General Jefferson C. Davis, the U.S. Army commander in Alaska, became the virtual ruler of the new acquisition. Congress extended the laws governing commerce and navigation to Alaska and prohibited the importation, manufacture, and sale of liquor. Nothing was done to establish a civil government, and for 17 years, until 1884, Alaska remained under military rule.
Sitka experienced a short land boom as American adventurers and entrepreneurs arrived, looking for the opportunities to be found in a new land. The town’s residents drew up a charter, elected a governing council, and named a mayor. Thomas Murphy started a newspaper, the Alaska Times, and the council hired a schoolteacher at $75 per month. But Sitka’s prosperity soon ended. The port’s commerce declined, residents moved away, and in the summer of 1873 the Sitka city council held its last meeting.
Many of those who left blamed the federal government for Sitka’s decline and Alaska’s misfortunes. Congress had failed to provide needed services such as mail delivery, construction of lighthouses, and surveying of land. People left, in part, because without a survey they could not get title to land. The army was not fond of its Alaskan assignment. Both enlisted men and officers disliked their northern tour of duty, suffering from boredom. Army officials, in their annual reports, invariably recommended withdrawal of the troops since the army had neither the authority nor the training to administer a civil government. Most of the duties of the troops consisted of controlling the importation and manufacture of liquor.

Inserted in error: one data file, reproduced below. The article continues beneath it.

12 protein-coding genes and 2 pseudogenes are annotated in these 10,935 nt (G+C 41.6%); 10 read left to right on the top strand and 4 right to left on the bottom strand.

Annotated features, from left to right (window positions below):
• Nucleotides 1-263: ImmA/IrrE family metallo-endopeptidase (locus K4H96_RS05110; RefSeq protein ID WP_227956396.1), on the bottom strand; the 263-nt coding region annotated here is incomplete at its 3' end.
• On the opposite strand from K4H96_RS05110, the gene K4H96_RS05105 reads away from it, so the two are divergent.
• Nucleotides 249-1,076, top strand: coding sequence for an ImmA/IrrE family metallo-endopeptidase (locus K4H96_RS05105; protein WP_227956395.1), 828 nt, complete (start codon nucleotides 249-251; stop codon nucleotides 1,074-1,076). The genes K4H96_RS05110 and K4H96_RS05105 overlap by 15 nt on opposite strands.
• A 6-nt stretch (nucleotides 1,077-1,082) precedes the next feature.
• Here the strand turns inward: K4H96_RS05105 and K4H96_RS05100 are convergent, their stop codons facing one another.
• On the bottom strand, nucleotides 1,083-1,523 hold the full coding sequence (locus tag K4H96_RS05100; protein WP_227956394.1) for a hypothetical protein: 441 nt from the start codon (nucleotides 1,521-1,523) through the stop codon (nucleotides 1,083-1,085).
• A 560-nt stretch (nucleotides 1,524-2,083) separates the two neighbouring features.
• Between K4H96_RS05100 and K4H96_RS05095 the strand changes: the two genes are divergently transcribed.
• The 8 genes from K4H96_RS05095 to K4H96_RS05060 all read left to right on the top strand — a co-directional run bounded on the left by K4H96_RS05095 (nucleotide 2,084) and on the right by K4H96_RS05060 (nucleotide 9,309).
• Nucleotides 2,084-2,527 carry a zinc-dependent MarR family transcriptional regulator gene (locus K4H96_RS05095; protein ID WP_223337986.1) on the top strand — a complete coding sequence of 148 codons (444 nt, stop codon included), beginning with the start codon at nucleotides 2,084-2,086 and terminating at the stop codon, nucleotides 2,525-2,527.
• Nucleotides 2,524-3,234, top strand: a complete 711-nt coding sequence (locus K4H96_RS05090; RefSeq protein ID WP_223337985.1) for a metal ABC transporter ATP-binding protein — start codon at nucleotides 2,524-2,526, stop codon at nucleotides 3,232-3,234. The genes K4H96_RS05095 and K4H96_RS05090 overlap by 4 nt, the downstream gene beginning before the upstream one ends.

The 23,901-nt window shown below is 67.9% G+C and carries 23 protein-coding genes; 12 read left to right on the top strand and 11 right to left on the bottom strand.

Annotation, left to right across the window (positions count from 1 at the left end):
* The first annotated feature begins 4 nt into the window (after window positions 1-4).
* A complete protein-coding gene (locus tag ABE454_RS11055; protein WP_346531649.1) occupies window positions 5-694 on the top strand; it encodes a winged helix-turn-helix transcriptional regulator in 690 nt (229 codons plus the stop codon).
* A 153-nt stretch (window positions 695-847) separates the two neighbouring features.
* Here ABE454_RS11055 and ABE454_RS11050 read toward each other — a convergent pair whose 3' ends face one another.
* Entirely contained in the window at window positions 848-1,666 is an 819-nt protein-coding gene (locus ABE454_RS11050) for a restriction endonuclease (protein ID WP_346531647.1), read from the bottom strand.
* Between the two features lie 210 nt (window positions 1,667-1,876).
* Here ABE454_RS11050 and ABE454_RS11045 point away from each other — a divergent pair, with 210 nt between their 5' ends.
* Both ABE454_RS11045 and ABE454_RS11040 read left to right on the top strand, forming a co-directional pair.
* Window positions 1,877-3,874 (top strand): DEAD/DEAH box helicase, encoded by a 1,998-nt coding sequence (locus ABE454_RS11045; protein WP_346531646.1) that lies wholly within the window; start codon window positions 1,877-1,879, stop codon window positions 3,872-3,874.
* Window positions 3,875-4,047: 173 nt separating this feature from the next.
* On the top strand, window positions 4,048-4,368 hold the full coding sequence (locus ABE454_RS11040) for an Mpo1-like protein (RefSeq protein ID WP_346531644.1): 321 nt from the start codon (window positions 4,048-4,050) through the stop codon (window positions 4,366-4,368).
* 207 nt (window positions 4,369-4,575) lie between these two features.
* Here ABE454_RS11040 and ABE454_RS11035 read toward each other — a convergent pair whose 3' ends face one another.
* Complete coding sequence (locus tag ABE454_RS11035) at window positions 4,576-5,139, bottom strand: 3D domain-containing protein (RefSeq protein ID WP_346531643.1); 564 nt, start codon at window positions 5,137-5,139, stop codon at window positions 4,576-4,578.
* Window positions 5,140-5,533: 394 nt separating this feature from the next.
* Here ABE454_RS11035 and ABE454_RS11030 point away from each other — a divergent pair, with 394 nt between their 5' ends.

Finally, in 1877, the War Department recalled its troops from Alaska. After they left, U.S. collector of customs Mottrom D. Ball was the only government official in Alaska.
When fighting occurred between Natives and whites in February 1879, some Sitka residents feared an impending massacre and called on the U.S. Navy to send a vessel for their protection.
When they did not get a timely reply, they appealed to the British, who in March sent the warship H.M.S. Osprey from Victoria, British Columbia. With the arrival of the U.S.S. Jamestown in June 1879, the U.S. Navy began to rule Alaska.
In the meantime, the Alaska Commercial Company acquired much influence in Alaskan affairs. It had been organized in San Francisco by the recipients of an 1870 government grant of a 20-year lease of exclusive rights to harvest fur seals in the Pribilof Islands. Before long the company extended its commercial empire to the Aleutians, Kodiak Island, and the Yukon River valley. It took over the Hudson’s Bay Company post at Fort Yukon after the United States ordered the British to leave. As the company’s economic power grew, so did its role in political and social affairs. It provided schools and medical services in some communities, and even maintained law and order. In 1880 the company paid a 100 percent dividend to its stockholders, demonstrating that the fur trade was still profitable. But the Alaska economy was beginning to change: Salmon fishing entered its commercial era when the first canneries were built at Klawock and Sitka in 1878. "USA" © Emmanuel BUCHOT, Encarta, Wikipedia
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